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China & its Pangolin Protection

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June 17, 2020

Why in news?

China accorded pangolin the highest level of protection and removed its scales from its list of approved traditional medicines.

What is China’s latest decision?

  • The Chinese State Forestry and Grassland Administration had issued a notice upgrading its protection of pangolins.
  • It has also banned all commercial trade of the endangered mammal.
  • The move came about after the 2020 edition of the “Chinese Pharmacopoeia” excluded traditional medicines made from four species.
  • This 2020 edition also listed alternatives sourced from species which are not endangered.

What does Covid-19 have to do with China’s decision?

  • Back in February 2020, the reports linking the transmission of the virus to wet markets in Wuhan had emerged.
  • So, China banned the consumption of wild animals, including pangolins, in an attempt to limit the risk of diseases being transmitted from animals to humans.
  • Before its latest decision, China has removed health insurance cover to Traditional Chinese Medicine (TCM) recipes with pangolin products.
  • Also, pangolin meat is considered a delicacy in China and Vietnam.
  • Their scales, which are made of keratin are believed to improve lactation, are considered to promote blood circulation, and remove blood stasis.
  • These so-called health benefits are so far unproven.
  • The mere suspicion of unproven link between pangolins and Covid-19 has increased public discussion on health risks from human-wildlife interactions.
  • These discussions have raised awareness of the exploitation of pangolins.

What makes pangolins the most trafficked animals in the world?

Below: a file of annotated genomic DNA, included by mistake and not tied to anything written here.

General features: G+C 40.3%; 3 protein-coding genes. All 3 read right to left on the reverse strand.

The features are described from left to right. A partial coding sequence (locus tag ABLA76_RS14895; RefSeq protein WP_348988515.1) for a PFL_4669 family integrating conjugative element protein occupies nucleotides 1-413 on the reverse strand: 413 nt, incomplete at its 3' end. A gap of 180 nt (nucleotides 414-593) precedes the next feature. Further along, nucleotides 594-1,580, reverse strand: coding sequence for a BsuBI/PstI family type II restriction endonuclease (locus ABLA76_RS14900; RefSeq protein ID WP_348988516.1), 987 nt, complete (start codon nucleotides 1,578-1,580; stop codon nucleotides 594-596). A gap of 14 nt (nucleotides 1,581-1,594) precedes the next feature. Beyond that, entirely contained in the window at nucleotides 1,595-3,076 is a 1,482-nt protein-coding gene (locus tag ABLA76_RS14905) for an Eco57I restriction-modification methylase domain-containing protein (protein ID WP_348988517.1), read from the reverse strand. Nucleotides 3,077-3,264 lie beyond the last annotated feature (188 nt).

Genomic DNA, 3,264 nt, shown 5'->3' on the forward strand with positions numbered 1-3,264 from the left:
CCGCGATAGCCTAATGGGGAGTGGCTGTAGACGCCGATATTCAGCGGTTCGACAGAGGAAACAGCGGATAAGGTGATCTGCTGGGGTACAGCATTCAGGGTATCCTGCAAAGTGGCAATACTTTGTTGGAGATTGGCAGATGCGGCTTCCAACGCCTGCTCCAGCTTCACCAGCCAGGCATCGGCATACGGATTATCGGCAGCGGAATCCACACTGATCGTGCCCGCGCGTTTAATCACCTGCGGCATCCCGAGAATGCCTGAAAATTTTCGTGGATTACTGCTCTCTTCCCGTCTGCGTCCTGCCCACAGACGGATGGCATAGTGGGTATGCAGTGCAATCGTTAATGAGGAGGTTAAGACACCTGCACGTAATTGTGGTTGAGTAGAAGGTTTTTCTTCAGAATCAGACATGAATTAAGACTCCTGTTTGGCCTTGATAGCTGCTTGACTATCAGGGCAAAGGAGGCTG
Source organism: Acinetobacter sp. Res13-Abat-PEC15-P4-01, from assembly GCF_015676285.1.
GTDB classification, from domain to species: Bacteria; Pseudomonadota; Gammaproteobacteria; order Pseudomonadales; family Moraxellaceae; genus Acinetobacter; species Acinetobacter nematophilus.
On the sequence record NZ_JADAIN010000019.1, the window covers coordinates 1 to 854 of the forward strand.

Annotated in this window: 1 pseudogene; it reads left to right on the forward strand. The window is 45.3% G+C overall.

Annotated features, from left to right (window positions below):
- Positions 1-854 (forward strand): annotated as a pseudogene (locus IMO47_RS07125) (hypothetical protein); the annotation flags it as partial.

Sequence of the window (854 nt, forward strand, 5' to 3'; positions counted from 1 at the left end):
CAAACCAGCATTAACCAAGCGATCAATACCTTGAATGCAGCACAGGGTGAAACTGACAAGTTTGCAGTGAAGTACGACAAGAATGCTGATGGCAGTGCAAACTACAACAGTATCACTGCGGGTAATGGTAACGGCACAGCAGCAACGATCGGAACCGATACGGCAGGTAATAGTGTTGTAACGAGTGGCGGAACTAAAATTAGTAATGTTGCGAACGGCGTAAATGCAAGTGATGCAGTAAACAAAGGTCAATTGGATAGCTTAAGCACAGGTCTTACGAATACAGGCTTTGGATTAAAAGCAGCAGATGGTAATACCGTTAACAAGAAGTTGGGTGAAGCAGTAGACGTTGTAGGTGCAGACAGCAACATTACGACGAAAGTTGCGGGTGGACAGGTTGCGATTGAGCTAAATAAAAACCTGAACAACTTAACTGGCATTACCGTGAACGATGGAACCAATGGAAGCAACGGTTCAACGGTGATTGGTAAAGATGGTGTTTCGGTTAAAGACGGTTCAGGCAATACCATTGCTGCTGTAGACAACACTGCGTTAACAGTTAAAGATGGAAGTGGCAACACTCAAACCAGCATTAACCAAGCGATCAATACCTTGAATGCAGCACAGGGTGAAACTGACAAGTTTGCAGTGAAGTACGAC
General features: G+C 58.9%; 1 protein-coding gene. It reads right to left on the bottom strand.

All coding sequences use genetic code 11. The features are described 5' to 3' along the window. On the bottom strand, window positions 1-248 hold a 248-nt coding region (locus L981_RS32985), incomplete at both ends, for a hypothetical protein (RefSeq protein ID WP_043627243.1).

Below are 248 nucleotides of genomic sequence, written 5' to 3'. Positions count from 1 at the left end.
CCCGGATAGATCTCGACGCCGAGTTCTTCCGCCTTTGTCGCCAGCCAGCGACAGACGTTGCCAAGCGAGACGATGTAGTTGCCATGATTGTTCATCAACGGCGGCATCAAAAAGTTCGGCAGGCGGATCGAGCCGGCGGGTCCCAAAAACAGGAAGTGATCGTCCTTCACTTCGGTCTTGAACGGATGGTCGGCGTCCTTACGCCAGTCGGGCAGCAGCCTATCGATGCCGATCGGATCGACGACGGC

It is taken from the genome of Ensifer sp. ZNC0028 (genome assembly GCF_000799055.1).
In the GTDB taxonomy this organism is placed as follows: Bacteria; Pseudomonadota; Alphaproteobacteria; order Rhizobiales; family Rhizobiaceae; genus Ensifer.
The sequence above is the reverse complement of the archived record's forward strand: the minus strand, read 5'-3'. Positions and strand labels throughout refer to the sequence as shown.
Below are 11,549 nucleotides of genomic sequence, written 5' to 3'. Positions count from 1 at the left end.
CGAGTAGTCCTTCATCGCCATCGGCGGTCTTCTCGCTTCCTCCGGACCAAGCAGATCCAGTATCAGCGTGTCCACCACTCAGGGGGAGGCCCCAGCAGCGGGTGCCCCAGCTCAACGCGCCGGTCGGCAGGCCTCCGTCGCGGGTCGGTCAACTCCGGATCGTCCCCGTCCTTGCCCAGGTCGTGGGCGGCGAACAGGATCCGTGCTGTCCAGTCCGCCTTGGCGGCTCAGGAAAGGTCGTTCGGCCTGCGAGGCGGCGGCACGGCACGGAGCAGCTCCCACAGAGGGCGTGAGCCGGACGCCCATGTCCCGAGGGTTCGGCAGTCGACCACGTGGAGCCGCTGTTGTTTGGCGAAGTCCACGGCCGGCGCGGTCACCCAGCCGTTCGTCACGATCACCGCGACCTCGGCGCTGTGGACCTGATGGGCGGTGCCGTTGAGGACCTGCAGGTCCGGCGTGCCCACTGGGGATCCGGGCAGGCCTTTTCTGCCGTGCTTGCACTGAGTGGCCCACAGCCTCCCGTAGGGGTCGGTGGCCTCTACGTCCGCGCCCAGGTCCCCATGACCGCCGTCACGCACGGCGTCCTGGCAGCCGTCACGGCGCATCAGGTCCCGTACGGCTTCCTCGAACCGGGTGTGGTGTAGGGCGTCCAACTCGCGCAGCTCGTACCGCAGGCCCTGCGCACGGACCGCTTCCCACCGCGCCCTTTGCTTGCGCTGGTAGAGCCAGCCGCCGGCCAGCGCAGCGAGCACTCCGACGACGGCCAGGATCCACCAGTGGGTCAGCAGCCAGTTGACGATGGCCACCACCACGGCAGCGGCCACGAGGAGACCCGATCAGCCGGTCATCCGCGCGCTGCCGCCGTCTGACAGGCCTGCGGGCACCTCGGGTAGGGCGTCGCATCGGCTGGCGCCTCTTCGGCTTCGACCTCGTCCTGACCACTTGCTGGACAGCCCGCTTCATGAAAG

• Eight species of pangolins, the scaly insectivorous creatures, are distributed across Asia and Africa.
  • They have long been hunted for their meat and scales, which indigenous tribes in central and eastern India are also known to have worn as rings.
  • Two of these species are found in 15 states in India, although their numbers are yet to be completely documented.
  • The creatures are strictly nocturnal, repelling predators by curling up into scaly spheres upon being alarmed.
  • The same defence mechanism however, makes them slow and easy to catch once spotted.
  • They do not occur in large numbers and their shy nature makes encounters with humans rare.
  • Their alleged health benefits in TCM prompted a booming illicit export of scales from Africa over the past decade.
  • Conservation of pangolins received its first shot in the arm when the 2017 Convention on International Trade in Endangered Species (CITES) enforced an international trade ban.

Are the animals trafficked from India as well?

  • Law enforcement authorities in India have made seizures of pangolin scales from 2012 onward.
  • Once the demand for pangolins in China is known, indigenous tribes in India supply it to customers through middlemen in Bhutan and Nepal.
  • Once Pangolins are caught, killed and skinned, the exchange of scales typically takes place at Siliguri (West Bengal) or Moreh (Manipur).
  • Poachers use only trains and buses to avoid detection, and carry as much as 30 kg of scales at a time.
  • TRAFFIC study 2018 found that 5,772 pangolins had been detected by law enforcement agencies in India between 2009 and 2017.
  • The Madhya Pradesh Police’s Special Task Force is the leader in tracking pangolin poachers and traffickers.
  • It was formed in 2014 specifically to crack down the illicit export of the endangered creatures.
  • Given the fluctuating demand for scales, the price ranges between Rs 30,000 and Rs 1 crore for a single animal.

How will China’s decision impact pangolin trafficking?

  • Some experts say that the immediate impact would be pangolin scales losing their legitimacy in TCM.
  • However, some say that the history of the ban of wildlife trade in China is not encouraging.
  • There is a continued availability of tiger bone wine — believed to have health benefits — despite its ban on tiger products in 1993.
  • The price of the elephant ivory plummeted by two-thirds after China banned it.
  • The same trend would apply to pangolin scales.
  • India, where the trade largely remains local, has been registering a decline from before China’s ban.
  • This decrease is attributed to the border closures, shifts in law enforcement priorities, or decreased reporting on wildlife seizures.
  • This decrease may also be credited the decline to the disappearance of public transport due to the national lockdown.


Source: The Indian Express

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